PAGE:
#### 5.3.4.3 Infinite Loops

There is an infinite loop in the top-down derivation if there is an
atom *a* that is being proved as a subgoal of *a*. (Here we assume
that being a subgoal is transitive; a subgoal of a subgoal is a
subgoal). Thus, there can be an infinite loop only if the knowledge
base is cyclic. A knowledge base is **cyclic** if there is an
atom *a* such that there is a sequence
of definite clauses of the form

*a ←...a*

_{1}...*a*

_{1}←...a_{2}...*...*

*a*

_{n}←...a ...(where if *n=0* there is a single definite clause with *a* in the head and body).

A knowledge base is **acyclic** if there is an assignment of
natural numbers (non-negative integers) to the atoms so that the atoms
in the body of a definite clause are assigned a lower number than the atom in
the head. All of the knowledge bases given previously in this chapter
are acyclic.
There cannot be an infinite loop in an acyclic knowledge base.

To detect a cyclic knowledge base, the top-down proof procedure can be modified to maintain
the set of all **ancestors** for each atom in the
proof. In the procedure in Figure 5.4, the set *A* can
contain pairs of an atom and its set of ancestors.

Initially the set of ancestors of each atom is empty. When the rule

*a←a*

_{1}∧...∧a_{k}is used to prove *a*, the ancestors of *a _{i}* will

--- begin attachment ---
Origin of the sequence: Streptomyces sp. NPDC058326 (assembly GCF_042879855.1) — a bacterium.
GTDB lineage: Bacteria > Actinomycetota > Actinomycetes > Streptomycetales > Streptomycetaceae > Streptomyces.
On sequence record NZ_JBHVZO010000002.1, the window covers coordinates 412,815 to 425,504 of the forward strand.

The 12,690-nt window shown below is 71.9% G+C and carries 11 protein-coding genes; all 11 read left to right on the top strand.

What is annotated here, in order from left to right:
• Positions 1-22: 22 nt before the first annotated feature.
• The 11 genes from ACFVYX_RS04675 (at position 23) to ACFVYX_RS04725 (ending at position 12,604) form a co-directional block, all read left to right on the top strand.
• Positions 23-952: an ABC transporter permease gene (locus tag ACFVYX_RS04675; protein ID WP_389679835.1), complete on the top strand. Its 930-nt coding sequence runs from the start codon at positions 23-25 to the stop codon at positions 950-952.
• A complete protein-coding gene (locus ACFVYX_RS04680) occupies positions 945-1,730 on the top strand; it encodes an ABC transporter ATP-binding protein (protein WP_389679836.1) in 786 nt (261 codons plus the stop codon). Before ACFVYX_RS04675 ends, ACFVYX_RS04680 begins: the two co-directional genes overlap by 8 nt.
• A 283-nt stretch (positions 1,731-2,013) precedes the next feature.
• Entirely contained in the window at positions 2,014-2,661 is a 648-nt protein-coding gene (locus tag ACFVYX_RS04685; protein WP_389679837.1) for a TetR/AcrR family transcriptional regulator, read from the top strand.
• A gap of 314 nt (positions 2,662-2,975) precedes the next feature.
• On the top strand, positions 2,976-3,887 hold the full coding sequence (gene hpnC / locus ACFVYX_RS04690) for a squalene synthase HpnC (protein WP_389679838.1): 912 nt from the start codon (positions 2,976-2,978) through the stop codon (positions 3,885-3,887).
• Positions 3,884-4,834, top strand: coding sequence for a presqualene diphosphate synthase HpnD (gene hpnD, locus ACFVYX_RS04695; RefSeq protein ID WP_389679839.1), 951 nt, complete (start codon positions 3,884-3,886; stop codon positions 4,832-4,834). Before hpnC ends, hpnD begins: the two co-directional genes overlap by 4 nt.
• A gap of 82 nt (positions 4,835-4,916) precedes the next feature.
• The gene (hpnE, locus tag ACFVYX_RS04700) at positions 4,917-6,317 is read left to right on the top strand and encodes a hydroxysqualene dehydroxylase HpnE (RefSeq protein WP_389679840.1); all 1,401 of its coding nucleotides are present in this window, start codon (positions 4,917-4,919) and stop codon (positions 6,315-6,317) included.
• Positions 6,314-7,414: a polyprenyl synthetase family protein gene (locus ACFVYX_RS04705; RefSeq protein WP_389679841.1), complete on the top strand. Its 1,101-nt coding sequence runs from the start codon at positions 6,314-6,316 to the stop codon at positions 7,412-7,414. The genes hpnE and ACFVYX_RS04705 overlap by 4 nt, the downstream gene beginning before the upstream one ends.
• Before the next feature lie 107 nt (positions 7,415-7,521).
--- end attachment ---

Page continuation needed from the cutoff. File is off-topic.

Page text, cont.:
be the ancestors of

*a*together with

*a*. That is,

ancestors(a_{i})= ancestors(a) ∪{a}.

The proof can fail if an atom is in its set of ancestors. This failure only occurs if the knowledge base is cyclic. Note that this is a more refined version of cycle checking, where each atom has its own set of ancestors.

A cyclic knowledge base is often a sign of a bug. When writing a knowledge base, it is often useful to ensure an acyclic knowledge base by identifying a value that is being reduced at each iteration. For example, in the electrical domain, the number of steps away from the outside of the house is meant to be reduced by one each time through the loop. Disciplined and explicit use of a well-founded ordering can be used to prevent infinite loops in the same way that programs in traditional languages must be carefully programmed to prevent infinite looping.

Note that the bottom-up proof procedure does not get into an infinite loop, because it selects a rule only when the head has not been derived.